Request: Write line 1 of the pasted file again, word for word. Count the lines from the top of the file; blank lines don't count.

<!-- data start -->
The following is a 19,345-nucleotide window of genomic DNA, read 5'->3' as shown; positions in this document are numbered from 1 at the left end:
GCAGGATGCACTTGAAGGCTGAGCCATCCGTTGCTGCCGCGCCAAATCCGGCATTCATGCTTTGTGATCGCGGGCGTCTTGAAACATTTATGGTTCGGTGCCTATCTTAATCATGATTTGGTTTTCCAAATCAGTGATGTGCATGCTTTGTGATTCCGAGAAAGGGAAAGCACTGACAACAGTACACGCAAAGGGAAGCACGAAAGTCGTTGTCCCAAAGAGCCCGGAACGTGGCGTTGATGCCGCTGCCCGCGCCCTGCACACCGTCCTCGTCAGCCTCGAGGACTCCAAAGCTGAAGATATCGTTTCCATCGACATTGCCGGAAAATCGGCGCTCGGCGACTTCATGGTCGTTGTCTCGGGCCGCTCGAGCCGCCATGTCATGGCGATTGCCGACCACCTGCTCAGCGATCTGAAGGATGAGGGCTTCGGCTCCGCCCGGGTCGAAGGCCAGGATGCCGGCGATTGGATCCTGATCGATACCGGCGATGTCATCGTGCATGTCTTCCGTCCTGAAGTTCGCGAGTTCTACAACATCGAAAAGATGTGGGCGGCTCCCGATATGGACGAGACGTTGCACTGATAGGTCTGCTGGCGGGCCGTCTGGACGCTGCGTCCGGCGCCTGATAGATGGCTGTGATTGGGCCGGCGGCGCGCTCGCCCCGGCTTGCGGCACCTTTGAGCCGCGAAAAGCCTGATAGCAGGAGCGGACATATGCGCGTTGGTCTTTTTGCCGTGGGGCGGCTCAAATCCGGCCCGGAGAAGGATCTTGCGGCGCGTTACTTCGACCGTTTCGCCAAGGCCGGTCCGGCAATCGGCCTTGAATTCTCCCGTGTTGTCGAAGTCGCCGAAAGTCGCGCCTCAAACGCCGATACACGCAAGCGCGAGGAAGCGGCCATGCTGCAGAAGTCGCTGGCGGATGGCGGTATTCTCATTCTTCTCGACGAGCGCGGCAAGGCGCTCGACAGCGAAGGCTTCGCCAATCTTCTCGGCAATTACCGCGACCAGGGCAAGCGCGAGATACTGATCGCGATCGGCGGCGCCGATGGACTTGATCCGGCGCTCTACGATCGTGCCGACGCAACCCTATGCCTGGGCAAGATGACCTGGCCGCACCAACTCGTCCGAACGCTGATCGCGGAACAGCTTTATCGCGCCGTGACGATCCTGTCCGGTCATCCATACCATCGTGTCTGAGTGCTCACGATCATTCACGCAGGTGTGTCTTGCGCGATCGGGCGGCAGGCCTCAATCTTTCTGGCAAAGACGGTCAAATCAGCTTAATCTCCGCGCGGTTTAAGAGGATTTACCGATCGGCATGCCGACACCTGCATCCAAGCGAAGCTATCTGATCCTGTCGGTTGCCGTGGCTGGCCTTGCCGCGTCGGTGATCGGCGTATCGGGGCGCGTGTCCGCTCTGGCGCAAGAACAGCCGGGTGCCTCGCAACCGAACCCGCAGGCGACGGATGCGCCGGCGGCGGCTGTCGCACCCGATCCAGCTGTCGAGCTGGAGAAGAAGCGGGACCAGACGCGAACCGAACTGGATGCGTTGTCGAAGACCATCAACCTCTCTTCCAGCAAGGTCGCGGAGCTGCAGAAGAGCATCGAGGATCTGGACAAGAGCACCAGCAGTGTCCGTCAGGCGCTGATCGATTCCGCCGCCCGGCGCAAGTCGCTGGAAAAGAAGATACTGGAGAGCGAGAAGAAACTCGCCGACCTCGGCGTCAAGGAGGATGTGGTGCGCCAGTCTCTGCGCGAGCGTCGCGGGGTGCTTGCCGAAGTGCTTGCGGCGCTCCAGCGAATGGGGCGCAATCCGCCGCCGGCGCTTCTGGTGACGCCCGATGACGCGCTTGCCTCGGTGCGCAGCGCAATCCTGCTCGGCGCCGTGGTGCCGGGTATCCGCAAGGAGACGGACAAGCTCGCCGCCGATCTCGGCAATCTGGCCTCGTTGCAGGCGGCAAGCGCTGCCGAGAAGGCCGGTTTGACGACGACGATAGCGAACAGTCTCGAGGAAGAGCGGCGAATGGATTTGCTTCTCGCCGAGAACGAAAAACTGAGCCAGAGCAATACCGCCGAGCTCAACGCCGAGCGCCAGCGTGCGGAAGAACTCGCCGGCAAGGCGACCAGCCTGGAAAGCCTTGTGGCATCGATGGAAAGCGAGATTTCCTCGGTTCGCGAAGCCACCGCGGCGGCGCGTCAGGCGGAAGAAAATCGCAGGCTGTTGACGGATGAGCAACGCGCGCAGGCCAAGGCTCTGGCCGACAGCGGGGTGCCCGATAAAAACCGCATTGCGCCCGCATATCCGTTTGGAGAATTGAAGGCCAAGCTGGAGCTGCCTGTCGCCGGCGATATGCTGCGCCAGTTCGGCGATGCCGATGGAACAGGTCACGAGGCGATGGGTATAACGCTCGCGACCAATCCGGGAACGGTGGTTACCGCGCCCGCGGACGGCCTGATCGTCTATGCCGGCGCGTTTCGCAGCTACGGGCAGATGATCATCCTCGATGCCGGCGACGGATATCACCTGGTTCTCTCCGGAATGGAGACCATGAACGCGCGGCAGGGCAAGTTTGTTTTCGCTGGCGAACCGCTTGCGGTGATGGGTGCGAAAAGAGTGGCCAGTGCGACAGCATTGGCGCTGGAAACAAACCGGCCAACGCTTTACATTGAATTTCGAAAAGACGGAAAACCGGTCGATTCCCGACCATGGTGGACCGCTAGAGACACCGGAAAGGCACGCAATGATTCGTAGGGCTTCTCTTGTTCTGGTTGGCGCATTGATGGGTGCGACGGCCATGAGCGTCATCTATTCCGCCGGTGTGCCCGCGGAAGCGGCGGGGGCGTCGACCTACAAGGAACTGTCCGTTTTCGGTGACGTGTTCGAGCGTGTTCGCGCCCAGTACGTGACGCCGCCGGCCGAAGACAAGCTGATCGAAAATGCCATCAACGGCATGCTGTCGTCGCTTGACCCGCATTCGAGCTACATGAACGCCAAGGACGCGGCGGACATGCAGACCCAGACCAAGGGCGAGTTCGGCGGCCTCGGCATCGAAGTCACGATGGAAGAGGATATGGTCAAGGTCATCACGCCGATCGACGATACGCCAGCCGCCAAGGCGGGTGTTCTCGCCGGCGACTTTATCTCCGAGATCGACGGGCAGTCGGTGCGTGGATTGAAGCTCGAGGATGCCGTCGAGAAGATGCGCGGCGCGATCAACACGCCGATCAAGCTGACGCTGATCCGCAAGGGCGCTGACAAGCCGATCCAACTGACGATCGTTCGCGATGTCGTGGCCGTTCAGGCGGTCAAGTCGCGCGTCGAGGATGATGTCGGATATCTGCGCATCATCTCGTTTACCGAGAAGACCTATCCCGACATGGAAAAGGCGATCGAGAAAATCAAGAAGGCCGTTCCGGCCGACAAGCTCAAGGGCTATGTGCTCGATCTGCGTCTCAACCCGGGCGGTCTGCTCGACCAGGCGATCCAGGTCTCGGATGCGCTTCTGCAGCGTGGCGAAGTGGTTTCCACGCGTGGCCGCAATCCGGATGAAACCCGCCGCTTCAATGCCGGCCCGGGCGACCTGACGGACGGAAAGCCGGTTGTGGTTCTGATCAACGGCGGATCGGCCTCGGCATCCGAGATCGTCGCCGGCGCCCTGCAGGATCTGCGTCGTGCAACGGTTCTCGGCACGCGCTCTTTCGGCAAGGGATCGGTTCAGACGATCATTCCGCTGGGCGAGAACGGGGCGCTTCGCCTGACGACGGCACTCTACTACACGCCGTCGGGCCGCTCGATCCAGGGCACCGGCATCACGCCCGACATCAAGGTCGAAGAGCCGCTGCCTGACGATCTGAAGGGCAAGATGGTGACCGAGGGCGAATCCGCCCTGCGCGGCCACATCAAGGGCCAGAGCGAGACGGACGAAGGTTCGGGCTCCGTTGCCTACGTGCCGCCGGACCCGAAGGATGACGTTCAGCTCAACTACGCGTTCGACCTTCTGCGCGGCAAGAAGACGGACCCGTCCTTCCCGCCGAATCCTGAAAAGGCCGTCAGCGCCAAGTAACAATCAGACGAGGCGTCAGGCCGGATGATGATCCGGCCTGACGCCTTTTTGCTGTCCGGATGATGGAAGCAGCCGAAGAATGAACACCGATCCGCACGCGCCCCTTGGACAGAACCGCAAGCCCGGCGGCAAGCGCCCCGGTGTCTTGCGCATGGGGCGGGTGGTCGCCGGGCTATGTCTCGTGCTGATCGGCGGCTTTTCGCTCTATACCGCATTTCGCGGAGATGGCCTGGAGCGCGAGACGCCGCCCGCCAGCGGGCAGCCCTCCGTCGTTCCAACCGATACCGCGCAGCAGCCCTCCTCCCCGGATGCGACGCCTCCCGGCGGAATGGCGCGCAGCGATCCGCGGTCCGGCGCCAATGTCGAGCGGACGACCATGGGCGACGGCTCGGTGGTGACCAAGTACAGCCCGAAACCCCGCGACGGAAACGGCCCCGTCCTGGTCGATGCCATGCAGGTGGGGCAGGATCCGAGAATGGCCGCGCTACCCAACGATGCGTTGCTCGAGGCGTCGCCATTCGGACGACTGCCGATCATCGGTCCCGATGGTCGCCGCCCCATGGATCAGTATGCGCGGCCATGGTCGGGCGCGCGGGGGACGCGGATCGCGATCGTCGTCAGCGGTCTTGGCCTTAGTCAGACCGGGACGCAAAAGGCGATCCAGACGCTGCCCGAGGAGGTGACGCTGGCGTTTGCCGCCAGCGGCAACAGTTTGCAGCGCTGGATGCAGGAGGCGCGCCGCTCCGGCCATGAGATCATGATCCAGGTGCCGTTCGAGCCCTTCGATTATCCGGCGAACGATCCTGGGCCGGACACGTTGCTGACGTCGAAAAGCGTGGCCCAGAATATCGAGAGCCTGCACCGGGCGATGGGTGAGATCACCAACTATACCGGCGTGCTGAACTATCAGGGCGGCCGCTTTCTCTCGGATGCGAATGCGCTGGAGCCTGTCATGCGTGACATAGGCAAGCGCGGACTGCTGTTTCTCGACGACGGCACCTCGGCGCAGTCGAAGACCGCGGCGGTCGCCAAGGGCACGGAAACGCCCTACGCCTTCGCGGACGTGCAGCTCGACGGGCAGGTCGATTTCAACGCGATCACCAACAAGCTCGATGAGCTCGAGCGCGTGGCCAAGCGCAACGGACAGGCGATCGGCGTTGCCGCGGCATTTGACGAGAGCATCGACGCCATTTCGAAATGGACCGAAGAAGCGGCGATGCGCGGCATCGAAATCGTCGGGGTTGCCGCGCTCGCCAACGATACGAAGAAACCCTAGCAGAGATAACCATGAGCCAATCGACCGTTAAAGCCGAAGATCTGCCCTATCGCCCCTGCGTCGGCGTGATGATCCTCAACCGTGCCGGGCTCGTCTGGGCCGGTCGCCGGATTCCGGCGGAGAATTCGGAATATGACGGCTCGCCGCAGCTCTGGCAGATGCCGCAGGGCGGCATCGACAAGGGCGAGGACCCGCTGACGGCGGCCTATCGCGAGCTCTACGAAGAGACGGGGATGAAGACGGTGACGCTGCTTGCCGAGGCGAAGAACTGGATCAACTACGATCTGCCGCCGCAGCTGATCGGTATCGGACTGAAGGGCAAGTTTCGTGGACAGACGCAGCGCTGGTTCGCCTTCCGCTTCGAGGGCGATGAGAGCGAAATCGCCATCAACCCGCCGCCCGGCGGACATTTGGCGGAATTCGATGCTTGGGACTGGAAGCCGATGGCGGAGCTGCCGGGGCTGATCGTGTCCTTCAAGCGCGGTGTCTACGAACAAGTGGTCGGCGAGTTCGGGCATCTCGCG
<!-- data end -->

The following is a 19,345-nucleotide window of genomic DNA, read 5'->3' as shown; positions in this document are numbered from 1 at the left end: